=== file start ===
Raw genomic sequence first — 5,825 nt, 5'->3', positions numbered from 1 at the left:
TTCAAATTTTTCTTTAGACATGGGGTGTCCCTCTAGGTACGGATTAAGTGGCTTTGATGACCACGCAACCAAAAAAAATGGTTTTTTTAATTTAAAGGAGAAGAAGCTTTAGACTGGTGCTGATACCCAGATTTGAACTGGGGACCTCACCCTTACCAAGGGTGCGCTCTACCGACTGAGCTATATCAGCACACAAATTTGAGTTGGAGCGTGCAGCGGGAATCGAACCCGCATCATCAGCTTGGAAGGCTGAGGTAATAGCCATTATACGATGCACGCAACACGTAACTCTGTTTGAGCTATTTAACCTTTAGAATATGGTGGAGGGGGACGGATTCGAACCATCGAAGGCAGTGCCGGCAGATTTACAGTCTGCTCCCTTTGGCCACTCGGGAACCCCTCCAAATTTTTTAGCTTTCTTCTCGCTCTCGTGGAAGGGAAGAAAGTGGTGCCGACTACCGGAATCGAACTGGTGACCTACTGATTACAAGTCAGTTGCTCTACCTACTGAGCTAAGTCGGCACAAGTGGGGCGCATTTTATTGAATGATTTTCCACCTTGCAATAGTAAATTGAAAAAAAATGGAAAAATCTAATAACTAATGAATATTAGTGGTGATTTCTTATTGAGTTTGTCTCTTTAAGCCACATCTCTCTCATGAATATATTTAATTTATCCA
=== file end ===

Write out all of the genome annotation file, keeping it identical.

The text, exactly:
Raw genomic sequence first — 5,825 nt, 5'->3', positions numbered from 1 at the left:
TTCAAATTTTTCTTTAGACATGGGGTGTCCCTCTAGGTACGGATTAAGTGGCTTTGATGACCACGCAACCAAAAAAAATGGTTTTTTTAATTTAAAGGAGAAGAAGCTTTAGACTGGTGCTGATACCCAGATTTGAACTGGGGACCTCACCCTTACCAAGGGTGCGCTCTACCGACTGAGCTATATCAGCACACAAATTTGAGTTGGAGCGTGCAGCGGGAATCGAACCCGCATCATCAGCTTGGAAGGCTGAGGTAATAGCCATTATACGATGCACGCAACACGTAACTCTGTTTGAGCTATTTAACCTTTAGAATATGGTGGAGGGGGACGGATTCGAACCATCGAAGGCAGTGCCGGCAGATTTACAGTCTGCTCCCTTTGGCCACTCGGGAACCCCTCCAAATTTTTTAGCTTTCTTCTCGCTCTCGTGGAAGGGAAGAAAGTGGTGCCGACTACCGGAATCGAACTGGTGACCTACTGATTACAAGTCAGTTGCTCTACCTACTGAGCTAAGTCGGCACAAGTGGGGCGCATTTTATTGAATGATTTTCCACCTTGCAATAGTAAATTGAAAAAAAATGGAAAAATCTAATAACTAATGAATATTAGTGGTGATTTCTTATTGAGTTTGTCTCTTTAAGCCACATCTCTCTCATGAATATATTTAATTTATCCA